Rum balls are symbolic of the ‘good will’ that makes Christmas such a special time of year.

Rum balls are symbolic of the ‘good will’ that makes Christmas such a special time of year.

Rum balls: a tasty tradition

Made from a recipe he first learned from his beloved, late wife Josie

  • Dec. 21, 2015 2:00 p.m.

If you’ve never bit into one of Fred Durrand’s Christmas rum balls, well, you might have a hard time understanding why he’s busier than a whole team of Santa’s elves manufacturing them from late October through to mid-December, getting them ready for shipment to his appreciative connoisseurs all over B.C. and Canada.

Made from a recipe he first learned from his beloved, late wife Josie, Fred has been perfecting his ingredients and techniques ever since, and expanding the list of lucky recipients, which now includes: family; former colleagues at Central Saanich, where Fred was Municipal Adminstrator; friends and neighbours in Victoria’s Cook Street Village, where he was an honoured resident up until this summer, when he moved with family to Chemainus.

The photos to the left, right and below the recipe (in the grey box) show the process of making rum balls – in peak years Fred makes more than a thousand of them.

Top left, the main, and namesake, ingredient, rum, is poured into the bowl full of dry ingredients. After that, the melted chocolate is folded in, and the mixture is put in the fridge overnight to set.

Then, below left and top right, things get rolling, as Fred scoops out portions of the rum ball mixture to shape into 1.5” to 2” balls.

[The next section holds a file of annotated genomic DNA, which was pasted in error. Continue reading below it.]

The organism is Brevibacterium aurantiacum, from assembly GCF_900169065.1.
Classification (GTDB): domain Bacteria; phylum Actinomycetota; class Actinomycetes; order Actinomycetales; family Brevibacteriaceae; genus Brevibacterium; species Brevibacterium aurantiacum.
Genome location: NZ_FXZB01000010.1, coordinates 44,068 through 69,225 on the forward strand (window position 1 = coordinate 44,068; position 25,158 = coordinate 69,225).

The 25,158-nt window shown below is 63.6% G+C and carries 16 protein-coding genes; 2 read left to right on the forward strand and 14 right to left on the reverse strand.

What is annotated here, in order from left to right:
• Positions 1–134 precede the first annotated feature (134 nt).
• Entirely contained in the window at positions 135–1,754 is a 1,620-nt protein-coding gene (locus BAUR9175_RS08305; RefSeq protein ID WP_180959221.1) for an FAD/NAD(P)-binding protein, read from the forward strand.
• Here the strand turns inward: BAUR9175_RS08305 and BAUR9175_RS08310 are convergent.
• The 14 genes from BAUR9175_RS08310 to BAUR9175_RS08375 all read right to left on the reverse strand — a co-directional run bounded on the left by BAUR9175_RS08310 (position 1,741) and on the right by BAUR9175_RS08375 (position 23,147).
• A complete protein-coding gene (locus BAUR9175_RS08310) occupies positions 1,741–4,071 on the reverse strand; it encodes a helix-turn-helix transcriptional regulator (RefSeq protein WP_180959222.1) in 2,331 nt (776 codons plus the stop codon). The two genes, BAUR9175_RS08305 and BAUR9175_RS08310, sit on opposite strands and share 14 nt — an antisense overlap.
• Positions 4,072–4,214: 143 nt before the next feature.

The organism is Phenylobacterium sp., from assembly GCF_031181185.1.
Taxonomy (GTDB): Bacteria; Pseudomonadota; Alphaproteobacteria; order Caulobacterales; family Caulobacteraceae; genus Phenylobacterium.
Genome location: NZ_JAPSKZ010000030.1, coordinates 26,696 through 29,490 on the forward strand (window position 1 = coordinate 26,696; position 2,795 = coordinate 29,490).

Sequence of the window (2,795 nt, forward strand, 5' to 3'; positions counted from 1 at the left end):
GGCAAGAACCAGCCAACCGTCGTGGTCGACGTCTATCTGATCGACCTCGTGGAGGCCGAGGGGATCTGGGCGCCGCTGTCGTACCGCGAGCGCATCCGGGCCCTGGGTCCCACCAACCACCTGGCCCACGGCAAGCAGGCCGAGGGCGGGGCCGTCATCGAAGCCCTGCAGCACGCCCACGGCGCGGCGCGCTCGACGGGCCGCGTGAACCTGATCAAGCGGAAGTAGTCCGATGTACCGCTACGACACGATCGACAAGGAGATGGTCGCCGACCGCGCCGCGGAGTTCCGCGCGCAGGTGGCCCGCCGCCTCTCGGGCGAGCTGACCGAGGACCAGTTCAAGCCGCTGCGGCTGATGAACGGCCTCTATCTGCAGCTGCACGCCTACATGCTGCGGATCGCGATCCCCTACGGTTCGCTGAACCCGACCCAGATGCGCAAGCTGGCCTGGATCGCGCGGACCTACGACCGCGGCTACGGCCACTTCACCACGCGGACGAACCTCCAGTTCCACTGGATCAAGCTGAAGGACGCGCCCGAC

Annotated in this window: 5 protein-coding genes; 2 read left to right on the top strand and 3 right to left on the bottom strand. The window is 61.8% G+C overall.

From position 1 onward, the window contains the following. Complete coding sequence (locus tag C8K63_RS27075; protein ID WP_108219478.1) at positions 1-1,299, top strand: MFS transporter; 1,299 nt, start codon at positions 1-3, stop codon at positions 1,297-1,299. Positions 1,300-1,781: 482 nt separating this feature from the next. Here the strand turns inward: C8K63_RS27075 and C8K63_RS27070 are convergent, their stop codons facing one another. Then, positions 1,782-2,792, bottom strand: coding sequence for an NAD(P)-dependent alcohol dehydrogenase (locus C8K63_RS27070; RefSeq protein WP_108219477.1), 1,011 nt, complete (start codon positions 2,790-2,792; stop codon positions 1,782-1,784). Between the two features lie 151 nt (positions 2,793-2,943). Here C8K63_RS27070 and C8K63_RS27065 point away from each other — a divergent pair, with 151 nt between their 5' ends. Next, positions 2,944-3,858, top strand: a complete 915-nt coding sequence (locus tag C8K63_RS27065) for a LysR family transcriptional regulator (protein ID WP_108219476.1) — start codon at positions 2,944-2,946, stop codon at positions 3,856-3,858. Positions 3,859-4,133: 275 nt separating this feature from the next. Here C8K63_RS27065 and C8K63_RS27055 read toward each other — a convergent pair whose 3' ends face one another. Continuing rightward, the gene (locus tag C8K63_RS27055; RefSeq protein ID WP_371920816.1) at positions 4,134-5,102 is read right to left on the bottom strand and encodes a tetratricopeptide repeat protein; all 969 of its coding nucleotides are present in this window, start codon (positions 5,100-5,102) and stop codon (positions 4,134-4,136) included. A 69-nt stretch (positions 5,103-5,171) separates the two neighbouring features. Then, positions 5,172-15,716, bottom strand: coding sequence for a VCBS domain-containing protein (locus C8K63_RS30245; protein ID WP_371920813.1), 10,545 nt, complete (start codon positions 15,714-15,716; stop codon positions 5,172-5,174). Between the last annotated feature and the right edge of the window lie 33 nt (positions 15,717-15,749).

These are rolled in chocolate hail, crushed nuts or coconut to give them a tasty coating, then placed in their paper cups, ready for packing and delivery.

The recipe yields batches of eight to 10 dozen rum balls, so for  most families even a single batch will probably be enough.

A few tips for newbie at rum ball rollers:

• Most dollar-stores carry tins that make excellent rum ball containers for storage and shipping. As well as protecting the rum balls they are often decorated in seasonal motifs.

• If you run out of room in your fridge, you can store rum balls you are going to be keeping for a while on your balcony or deck during the winter months (in milder areas of B.C.).

• When storing your rum balls on the balcony or deck, be sure the locations aren’t frequented by the little masked bandits known as raccoons.

Raccoons are not fond of rum balls, but they don’t seem to know it. One year they ripped open the top of a plastic bin, where Fred had his rum balls stored, opened the tins, and took bites out of all the rum balls without finishing a single one.

• If you feel you must hide a stash of rum balls, rather than sharing and eating them the moment your tin is opened, be sure to find a secure location, away from heat registers and snoopy pets. And don’t forget where you’ve hid them.

• If you develop a ‘secret recipe’ for making better rum balls, share it. Rum balls are symbolic of the ‘good will’ that makes Christmas such a special time of year.

• If someone make a batch of rum balls based on the recipe you have shared, and asks you how they taste, say “Wonderful!’ Fred mentored several neighbours, but no-one ever made rum balls quite as good has his; still, they put their hearts into it, and that’s what really counts.

 

Fred’s Famous Rum Ball Recipe

Melt 12 oz. (350 gr.) semi sweet chocolate

Add 1 C. sour cream and 1/2 C. almond paste and beat until smooth. (set aside)

Melt 1lb butter. (set side)

4 boxes of Christies Vanilla Nilla Wafers crushed, mixed with 3 C. icing sugar, 2 C. crushed nuts (walnuts or pecans) and 2/3rd C. of unsweetened cocoa powder.

Mix cookie mixture and pour melted butter over and mix again.  Add 1 3/4 C. rum and stir followed by the chocolate mixture.  Once well mixed set aside in the fridge until easy to form into 1.5” to 2” balls.  Roll the balls into chocolate hail (Dutch sprinkles), crushed nuts, coconut etc.

Makes 8 to 10 dozen depending on size.